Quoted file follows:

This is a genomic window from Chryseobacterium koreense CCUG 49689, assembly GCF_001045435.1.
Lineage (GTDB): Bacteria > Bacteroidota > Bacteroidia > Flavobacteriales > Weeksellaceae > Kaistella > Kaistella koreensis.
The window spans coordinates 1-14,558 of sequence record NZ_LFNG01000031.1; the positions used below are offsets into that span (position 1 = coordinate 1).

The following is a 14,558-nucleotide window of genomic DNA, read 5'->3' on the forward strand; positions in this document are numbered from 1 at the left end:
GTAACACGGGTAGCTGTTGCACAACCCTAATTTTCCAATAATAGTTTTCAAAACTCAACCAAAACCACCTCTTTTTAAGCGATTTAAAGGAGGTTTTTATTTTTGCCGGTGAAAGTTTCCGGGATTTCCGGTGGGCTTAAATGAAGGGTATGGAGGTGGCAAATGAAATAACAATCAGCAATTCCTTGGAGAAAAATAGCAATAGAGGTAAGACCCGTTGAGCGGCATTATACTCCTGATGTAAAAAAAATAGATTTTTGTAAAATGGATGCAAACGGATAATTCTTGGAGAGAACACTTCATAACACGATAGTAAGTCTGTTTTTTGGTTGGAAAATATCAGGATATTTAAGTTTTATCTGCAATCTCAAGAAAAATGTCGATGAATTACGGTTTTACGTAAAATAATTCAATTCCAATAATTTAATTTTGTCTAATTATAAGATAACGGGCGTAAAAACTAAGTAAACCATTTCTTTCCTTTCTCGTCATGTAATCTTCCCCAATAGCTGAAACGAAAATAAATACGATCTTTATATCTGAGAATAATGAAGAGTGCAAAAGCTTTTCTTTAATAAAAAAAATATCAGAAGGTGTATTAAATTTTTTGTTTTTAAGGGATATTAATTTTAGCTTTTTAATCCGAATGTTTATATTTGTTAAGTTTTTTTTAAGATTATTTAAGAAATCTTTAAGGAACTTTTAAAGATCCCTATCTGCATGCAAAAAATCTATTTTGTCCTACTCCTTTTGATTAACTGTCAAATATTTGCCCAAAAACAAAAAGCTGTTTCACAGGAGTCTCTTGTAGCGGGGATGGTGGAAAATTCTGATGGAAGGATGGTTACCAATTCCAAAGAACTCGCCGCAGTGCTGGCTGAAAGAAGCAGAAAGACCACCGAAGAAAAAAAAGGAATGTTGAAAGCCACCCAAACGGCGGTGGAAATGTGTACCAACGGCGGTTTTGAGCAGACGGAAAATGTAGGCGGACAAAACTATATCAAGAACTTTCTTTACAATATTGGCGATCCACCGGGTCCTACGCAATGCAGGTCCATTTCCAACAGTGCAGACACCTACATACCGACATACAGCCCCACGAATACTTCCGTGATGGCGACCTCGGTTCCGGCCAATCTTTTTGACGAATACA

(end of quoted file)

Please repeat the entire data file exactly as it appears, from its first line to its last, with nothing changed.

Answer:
This is a genomic window from Chryseobacterium koreense CCUG 49689, assembly GCF_001045435.1.
Lineage (GTDB): Bacteria > Bacteroidota > Bacteroidia > Flavobacteriales > Weeksellaceae > Kaistella > Kaistella koreensis.
The window spans coordinates 1-14,558 of sequence record NZ_LFNG01000031.1; the positions used below are offsets into that span (position 1 = coordinate 1).

The following is a 14,558-nucleotide window of genomic DNA, read 5'->3' on the forward strand; positions in this document are numbered from 1 at the left end:
GTAACACGGGTAGCTGTTGCACAACCCTAATTTTCCAATAATAGTTTTCAAAACTCAACCAAAACCACCTCTTTTTAAGCGATTTAAAGGAGGTTTTTATTTTTGCCGGTGAAAGTTTCCGGGATTTCCGGTGGGCTTAAATGAAGGGTATGGAGGTGGCAAATGAAATAACAATCAGCAATTCCTTGGAGAAAAATAGCAATAGAGGTAAGACCCGTTGAGCGGCATTATACTCCTGATGTAAAAAAAATAGATTTTTGTAAAATGGATGCAAACGGATAATTCTTGGAGAGAACACTTCATAACACGATAGTAAGTCTGTTTTTTGGTTGGAAAATATCAGGATATTTAAGTTTTATCTGCAATCTCAAGAAAAATGTCGATGAATTACGGTTTTACGTAAAATAATTCAATTCCAATAATTTAATTTTGTCTAATTATAAGATAACGGGCGTAAAAACTAAGTAAACCATTTCTTTCCTTTCTCGTCATGTAATCTTCCCCAATAGCTGAAACGAAAATAAATACGATCTTTATATCTGAGAATAATGAAGAGTGCAAAAGCTTTTCTTTAATAAAAAAAATATCAGAAGGTGTATTAAATTTTTTGTTTTTAAGGGATATTAATTTTAGCTTTTTAATCCGAATGTTTATATTTGTTAAGTTTTTTTTAAGATTATTTAAGAAATCTTTAAGGAACTTTTAAAGATCCCTATCTGCATGCAAAAAATCTATTTTGTCCTACTCCTTTTGATTAACTGTCAAATATTTGCCCAAAAACAAAAAGCTGTTTCACAGGAGTCTCTTGTAGCGGGGATGGTGGAAAATTCTGATGGAAGGATGGTTACCAATTCCAAAGAACTCGCCGCAGTGCTGGCTGAAAGAAGCAGAAAGACCACCGAAGAAAAAAAAGGAATGTTGAAAGCCACCCAAACGGCGGTGGAAATGTGTACCAACGGCGGTTTTGAGCAGACGGAAAATGTAGGCGGACAAAACTATATCAAGAACTTTCTTTACAATATTGGCGATCCACCGGGTCCTACGCAATGCAGGTCCATTTCCAACAGTGCAGACACCTACATACCGACATACAGCCCCACGAATACTTCCGTGATGGCGACCTCGGTTCCGGCCAATCTTTTTGACGAATACA